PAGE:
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NSW increases penalties for WHS breaches and bans indemnity insurance

In an important step this month, the NSW Government has introduced amendments to the Work Health & Safety Act (NSW) to implement some key recommendations from the 2018 National WHS Review.

One immediate change to affect all businesses and individuals will be the shift from fixed maximum fines to penalty units. The practical effect will be a significant increase in potential maximum fines as well as annual increases of the value of the penalty unit, now set at $100. For example, the maximum penalty for a PCBU convicted of a Category 1 offence will increase from $3,000,000 to $3,463,000.

Another important change is the prohibition of insurances or other indemnity arrangements with respect to penalties. It will now be an offence to enter into or provide such arrangements and a separate offence to take the benefit of such arrangements, with a maximum fine in the case of the latter offence being $250,000 for a PCBU and $50,000 for an individual. To ensure that officers of corporations are alert to this issue, the legislation also provides a separate offence for officers who are knowingly involved in any such breach, with maximum fines of up to $125,000. There is no such prohibition in respect of indemnity for legal costs incurred in defending a WHS prosecution or during an investigation.

Importantly, the NSW Government has declined to introduce separate industrial manslaughter laws, such as those introduced by Victoria this month. By contrast, the amending legislation includes a note that the standard criminal laws apply and may be relevant in considering any WHS incident that results in a death.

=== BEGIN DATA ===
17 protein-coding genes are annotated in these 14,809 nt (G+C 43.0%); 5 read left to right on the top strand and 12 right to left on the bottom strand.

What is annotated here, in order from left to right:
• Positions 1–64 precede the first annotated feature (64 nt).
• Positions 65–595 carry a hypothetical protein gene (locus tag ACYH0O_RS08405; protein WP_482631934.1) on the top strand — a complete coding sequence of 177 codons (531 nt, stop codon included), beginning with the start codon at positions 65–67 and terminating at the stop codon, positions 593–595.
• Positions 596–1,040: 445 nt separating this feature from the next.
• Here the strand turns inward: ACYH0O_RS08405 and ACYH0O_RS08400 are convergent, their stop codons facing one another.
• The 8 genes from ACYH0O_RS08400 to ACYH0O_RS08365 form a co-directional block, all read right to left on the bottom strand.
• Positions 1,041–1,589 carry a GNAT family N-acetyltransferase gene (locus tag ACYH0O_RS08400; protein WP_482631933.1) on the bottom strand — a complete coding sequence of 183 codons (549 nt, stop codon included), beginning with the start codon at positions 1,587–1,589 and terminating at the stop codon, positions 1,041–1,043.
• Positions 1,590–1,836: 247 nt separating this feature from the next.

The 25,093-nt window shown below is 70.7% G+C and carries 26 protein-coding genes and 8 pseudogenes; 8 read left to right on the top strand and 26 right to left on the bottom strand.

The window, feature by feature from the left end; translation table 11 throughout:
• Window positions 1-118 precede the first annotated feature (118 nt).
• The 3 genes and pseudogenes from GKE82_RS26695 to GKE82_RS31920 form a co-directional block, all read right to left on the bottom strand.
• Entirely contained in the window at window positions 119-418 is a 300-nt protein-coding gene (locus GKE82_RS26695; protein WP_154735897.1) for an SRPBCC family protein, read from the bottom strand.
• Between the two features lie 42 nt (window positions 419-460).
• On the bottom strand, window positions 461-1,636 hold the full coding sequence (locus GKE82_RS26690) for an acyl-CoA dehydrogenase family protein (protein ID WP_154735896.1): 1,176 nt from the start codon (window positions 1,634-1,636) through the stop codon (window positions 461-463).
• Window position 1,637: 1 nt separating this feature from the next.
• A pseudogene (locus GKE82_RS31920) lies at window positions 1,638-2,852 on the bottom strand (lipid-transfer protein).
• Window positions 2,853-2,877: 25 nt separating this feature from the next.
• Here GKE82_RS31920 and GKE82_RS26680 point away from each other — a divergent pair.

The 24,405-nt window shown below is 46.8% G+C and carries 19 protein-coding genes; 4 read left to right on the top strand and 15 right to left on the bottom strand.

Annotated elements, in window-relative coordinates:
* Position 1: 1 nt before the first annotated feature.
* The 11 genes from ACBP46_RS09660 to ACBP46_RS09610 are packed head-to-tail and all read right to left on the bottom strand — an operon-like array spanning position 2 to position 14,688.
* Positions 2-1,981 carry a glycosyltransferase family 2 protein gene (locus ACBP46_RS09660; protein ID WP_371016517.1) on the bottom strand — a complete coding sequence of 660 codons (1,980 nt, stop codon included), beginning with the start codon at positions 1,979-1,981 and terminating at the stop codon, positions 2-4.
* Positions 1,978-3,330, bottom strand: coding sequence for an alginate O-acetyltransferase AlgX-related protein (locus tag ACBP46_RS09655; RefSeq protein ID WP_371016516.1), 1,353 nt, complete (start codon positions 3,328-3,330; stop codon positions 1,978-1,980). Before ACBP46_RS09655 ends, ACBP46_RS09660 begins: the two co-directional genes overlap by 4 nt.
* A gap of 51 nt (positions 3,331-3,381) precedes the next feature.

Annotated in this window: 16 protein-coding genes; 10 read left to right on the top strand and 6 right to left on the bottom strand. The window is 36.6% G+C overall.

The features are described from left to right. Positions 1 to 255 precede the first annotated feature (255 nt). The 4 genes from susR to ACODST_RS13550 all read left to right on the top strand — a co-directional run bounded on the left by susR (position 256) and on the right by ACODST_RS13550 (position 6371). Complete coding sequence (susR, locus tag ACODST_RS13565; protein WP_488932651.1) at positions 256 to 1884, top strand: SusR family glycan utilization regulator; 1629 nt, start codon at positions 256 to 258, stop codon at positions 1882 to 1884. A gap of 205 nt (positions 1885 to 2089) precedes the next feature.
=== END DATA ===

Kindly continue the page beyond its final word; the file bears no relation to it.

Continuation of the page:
The proposed amendments also include:

  • expanding an element of a Category 1 offence from ‘reckless’ disregard for safety to also include ‘gross negligence’;
  • extending the duration that an inspector can exercise powers on entry to a workplace from the actual date of entry to a period of a further 30 days;
  • expanding the avenues for serving compulsive notices under section 155 and 171 from the current requirement for personal service to now include service by electronic transmission;
  • clarifying that HSRs may select their own training course;
  • extending the application of the WHS Act to storage and handling of dangerous goods;
  • granting power to the District Court to make declarations of breaches of the anti-discrimination sections of the legislation; and
  • allowing the safety regulator to share information obtained during an investigation with other regulators, even personal and health information.

The amendments will take effect upon assent of the legislation so may be in force early next year.

And while this is NSW, it is likely that other jurisdictions may follow soon.

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